Gene implicated in infectious disease susceptibility

25 May 2010

Infectious diseases such as tuberculosis (TB), malaria, and invasive bacterial disease together account for more than 5 million deaths each year in the developing world, with one third of the world’s population currently infected with TB bacillus according to the World Health Organization (WHO). Although differences in disease susceptibility can be attributed in part to environmental factors such as malnutrition and poor hygiene as well as infection with human immunodeficiency virus (HIV), a large proportion of variation is still unexplained with studies suggesting that genetics also plays a role.
 
A new study published in The New England Journal of Medicine identifies genetic variants within a single gene as associated with increasing susceptibility to major infectious diseases [Khor et al. (2010) New Eng J Med 19 May; doi:10.1056/NEJMoa0905606]. The CISH gene encodes the cytokine-inducible SRC homology 2 domain protein, a regulator of cytokine signalling and a candidate gene for involvement in susceptibility to infectious diseases.
 
Khor et al. analysed susceptibility to TB, severe malaria or bacteraemia using case-control data from seven studies involving nearly 8,500 individuals from clinical sites in Kenya, the Gambia, Malawi, Hong Kong and Vietnam. Forty-eight individuals (24 cases and 24 controls) from the Kenyan Bacteraemia (KB) study had their CISH gene sequenced, identifying eight common SNPs. These SNPs were then genotyped in the remaining individuals from the KB study with four SNPs showing association (-639, -292, -163, 3415). Further genotyping in the other six case-control studies identified an additional SNP ( 1320). These five SNPs when pooled across all studies did not show any significant interaction but did show increased disease susceptibility relative to the number of risk alleles carried by an individual (0, 1, 2, 3, or ≥4) although one SNP (-292) accounted for most of the disease association observed.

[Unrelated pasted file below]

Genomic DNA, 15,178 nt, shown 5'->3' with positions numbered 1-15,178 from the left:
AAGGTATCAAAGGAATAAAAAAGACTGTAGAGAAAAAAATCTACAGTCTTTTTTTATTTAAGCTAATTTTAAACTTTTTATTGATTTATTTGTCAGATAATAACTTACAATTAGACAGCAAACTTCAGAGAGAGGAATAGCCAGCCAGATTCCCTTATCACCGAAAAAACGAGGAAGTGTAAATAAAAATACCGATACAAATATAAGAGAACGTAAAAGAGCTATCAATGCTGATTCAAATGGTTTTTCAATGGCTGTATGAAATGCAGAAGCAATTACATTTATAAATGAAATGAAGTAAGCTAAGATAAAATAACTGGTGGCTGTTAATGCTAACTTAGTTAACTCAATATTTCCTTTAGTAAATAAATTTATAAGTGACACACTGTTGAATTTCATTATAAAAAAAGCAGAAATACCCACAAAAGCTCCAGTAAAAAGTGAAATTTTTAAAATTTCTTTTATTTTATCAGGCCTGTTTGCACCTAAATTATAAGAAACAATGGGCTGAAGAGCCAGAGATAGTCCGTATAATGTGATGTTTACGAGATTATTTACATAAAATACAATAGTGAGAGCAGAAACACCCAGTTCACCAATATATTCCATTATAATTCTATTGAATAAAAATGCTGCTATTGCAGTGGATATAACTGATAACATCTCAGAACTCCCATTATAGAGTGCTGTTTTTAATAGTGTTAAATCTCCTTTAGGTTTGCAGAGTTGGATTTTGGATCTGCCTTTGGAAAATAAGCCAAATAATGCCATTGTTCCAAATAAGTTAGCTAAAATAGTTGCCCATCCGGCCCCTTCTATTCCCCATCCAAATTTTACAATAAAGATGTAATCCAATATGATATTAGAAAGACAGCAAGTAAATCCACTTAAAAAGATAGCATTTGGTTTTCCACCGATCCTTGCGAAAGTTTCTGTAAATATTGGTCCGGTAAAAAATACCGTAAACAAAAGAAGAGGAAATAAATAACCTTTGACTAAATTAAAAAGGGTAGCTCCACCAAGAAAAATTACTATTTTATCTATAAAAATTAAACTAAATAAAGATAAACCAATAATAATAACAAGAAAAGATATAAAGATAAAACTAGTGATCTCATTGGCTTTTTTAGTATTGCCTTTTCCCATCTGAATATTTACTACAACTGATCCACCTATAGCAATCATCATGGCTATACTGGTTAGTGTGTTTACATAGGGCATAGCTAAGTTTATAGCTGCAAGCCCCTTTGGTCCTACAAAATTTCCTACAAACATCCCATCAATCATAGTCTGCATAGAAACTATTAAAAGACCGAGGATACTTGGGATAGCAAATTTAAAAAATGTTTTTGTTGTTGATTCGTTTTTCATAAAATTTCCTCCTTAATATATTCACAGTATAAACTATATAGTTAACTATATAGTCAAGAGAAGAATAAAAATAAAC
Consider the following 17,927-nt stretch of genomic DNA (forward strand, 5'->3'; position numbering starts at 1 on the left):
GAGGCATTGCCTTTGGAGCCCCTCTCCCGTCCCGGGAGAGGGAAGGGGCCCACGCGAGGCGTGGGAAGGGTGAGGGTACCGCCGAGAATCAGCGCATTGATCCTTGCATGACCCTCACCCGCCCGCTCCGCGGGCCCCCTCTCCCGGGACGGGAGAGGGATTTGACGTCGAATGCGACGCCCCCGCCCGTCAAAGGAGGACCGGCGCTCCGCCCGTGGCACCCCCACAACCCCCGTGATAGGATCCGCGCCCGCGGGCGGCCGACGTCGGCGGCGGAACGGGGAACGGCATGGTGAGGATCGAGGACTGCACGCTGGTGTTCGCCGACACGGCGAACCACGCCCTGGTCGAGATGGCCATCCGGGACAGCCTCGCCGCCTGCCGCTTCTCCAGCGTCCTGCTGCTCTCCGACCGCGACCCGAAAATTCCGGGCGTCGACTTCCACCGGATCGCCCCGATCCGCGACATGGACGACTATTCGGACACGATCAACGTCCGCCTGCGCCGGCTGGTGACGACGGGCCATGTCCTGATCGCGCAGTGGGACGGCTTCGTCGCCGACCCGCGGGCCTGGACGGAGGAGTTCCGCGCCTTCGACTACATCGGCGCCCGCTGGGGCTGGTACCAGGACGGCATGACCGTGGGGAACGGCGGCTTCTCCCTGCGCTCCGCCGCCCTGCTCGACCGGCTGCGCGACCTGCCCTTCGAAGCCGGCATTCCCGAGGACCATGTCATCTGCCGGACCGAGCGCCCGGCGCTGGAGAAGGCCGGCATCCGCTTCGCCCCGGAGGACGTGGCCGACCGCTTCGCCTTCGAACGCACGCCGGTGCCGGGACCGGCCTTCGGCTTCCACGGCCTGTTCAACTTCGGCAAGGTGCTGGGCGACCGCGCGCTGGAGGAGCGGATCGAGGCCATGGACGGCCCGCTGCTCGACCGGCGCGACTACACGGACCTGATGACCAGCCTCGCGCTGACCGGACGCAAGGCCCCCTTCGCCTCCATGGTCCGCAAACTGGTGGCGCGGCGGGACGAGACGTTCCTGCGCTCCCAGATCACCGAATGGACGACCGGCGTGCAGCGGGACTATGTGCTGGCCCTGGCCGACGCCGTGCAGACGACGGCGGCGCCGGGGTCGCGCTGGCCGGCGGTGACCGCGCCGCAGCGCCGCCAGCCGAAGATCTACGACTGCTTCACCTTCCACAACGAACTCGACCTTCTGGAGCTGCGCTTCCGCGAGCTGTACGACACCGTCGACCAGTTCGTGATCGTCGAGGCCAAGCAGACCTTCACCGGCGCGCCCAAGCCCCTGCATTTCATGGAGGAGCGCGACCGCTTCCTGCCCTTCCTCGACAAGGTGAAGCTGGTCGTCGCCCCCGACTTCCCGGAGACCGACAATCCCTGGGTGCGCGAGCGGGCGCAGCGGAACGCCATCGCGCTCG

A small gene expression study looking at three of these SNPs in a different population (healthy adult Han Chinese) indicated that one (-292) may affect expression of the CISH protein following stimulation with interleukin-2.
 
Comment: The authors identified five SNPs located within the CISH gene that show increased association with three major forms of infectious disease. Disease susceptibility also increased in relation to the number of risk alleles carried. The association with the -292 SNP, located in the promoter region, was also statistically significant in six of the seven individual contributing studies. This SNP was shown in a small number of individuals to reduce gene expression levels for a protein that is a member of the suppressor of cytokine signalling family. The inflammatory cytokine response is a key element of the host immune response to infection, and these results suggest that regulators of cytokine signalling, such as the CISH gene, may as postulated play an important role in resistance or susceptibility to several infectious diseases.

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